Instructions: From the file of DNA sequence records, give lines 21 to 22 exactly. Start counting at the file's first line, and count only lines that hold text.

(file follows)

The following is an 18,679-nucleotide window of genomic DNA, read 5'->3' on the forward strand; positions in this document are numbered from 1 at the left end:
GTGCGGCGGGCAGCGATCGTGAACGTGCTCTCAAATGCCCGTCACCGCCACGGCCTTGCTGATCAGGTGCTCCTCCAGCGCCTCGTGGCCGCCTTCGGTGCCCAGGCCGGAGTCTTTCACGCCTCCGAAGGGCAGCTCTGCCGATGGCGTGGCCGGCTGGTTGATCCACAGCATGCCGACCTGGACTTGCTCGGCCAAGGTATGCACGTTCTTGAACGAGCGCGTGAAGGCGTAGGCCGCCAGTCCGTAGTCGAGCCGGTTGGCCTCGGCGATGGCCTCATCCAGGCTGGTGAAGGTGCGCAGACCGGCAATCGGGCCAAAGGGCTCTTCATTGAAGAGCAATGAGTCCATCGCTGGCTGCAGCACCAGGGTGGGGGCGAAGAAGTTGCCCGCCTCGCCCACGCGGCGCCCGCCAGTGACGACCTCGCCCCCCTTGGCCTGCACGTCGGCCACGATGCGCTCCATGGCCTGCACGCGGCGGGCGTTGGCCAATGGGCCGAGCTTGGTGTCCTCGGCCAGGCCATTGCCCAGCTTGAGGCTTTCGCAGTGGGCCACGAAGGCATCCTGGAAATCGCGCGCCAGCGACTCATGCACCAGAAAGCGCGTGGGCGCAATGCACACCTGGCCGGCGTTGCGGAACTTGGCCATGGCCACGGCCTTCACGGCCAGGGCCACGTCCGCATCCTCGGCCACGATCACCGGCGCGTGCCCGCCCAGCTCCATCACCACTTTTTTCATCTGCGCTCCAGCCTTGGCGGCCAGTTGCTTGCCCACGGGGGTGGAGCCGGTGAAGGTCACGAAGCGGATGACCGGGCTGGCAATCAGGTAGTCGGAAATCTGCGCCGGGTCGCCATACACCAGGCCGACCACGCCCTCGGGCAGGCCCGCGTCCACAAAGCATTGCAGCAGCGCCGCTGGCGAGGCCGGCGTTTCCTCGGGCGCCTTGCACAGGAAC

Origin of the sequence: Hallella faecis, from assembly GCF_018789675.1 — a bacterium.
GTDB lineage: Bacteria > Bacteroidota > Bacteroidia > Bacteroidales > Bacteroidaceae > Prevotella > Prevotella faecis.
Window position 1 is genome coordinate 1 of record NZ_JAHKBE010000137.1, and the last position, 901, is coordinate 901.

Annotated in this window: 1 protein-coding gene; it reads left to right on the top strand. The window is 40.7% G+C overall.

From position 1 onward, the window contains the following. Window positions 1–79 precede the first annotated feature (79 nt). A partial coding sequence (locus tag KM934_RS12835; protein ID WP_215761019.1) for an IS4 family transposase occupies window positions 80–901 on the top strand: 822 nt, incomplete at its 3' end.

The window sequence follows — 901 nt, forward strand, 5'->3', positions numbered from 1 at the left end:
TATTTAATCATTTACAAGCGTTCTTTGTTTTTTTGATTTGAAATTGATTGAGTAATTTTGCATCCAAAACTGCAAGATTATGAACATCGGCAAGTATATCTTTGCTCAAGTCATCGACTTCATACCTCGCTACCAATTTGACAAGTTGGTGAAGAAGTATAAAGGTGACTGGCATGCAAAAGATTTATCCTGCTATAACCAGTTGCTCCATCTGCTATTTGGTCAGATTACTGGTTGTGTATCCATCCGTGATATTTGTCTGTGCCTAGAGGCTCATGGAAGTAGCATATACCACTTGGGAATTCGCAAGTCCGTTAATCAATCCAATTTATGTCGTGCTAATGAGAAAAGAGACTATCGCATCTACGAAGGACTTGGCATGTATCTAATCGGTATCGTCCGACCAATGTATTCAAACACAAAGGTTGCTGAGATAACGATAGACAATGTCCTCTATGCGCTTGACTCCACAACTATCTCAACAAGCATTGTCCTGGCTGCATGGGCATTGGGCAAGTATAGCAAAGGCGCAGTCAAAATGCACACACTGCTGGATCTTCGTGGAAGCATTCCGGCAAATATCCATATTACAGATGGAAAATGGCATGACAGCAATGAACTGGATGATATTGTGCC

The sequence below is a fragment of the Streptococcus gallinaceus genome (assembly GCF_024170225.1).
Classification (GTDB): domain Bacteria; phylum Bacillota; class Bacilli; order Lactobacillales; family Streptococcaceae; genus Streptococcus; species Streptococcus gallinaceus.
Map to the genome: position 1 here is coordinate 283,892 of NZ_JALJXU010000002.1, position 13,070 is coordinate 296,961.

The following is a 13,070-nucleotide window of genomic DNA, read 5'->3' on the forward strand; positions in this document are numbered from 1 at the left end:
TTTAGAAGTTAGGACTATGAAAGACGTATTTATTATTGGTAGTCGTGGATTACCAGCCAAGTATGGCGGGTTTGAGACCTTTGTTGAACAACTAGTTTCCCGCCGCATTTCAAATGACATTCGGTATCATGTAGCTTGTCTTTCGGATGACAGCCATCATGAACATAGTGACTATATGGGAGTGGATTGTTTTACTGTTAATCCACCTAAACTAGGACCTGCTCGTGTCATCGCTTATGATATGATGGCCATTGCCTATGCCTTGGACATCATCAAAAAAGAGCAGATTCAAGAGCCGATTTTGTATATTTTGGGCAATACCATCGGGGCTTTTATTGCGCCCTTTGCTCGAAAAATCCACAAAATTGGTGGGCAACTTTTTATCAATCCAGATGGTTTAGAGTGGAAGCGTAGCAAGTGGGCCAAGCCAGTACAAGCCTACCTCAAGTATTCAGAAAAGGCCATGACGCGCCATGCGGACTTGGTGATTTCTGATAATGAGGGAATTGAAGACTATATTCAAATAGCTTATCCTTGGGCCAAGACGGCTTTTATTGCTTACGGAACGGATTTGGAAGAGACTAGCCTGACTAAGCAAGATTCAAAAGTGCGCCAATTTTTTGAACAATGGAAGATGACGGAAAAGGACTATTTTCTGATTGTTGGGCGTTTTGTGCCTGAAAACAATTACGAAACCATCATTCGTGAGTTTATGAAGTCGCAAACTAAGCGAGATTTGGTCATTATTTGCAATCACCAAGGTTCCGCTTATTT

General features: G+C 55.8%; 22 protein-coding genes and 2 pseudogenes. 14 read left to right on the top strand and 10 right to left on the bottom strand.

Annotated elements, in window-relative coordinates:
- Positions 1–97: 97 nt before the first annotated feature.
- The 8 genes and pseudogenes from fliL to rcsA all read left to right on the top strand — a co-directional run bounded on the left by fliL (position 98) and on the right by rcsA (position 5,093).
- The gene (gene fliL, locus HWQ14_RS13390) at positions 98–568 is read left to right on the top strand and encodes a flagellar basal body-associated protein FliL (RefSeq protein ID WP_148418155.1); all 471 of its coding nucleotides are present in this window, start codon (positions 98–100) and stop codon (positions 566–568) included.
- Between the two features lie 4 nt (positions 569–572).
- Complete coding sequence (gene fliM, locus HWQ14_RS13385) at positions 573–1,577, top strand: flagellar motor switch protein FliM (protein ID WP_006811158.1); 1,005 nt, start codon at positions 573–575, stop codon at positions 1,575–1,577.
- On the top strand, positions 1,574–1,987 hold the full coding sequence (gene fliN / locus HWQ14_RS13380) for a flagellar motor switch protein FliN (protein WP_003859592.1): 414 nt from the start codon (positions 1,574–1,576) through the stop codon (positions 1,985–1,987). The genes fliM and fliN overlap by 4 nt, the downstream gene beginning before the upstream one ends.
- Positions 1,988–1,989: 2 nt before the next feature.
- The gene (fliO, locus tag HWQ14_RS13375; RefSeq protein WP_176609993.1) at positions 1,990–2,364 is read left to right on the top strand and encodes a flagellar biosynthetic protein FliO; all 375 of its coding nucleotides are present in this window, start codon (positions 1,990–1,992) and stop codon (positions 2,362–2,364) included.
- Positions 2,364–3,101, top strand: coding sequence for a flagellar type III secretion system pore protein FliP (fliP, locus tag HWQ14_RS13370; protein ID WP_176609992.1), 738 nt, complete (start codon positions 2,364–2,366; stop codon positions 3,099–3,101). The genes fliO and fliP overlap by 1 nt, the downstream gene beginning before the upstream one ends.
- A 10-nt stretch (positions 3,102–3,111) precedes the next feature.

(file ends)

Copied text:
- Complete coding sequence (gene fliM, locus HWQ14_RS13385) at positions 573–1,577, top strand: flagellar motor switch protein FliM (protein ID WP_006811158.1); 1,005 nt, start codon at positions 573–575, stop codon at positions 1,575–1,577.
- On the top strand, positions 1,574–1,987 hold the full coding sequence (gene fliN / locus HWQ14_RS13380) for a flagellar motor switch protein FliN (protein WP_003859592.1): 414 nt from the start codon (positions 1,574–1,576) through the stop codon (positions 1,985–1,987). The genes fliM and fliN overlap by 4 nt, the downstream gene beginning before the upstream one ends.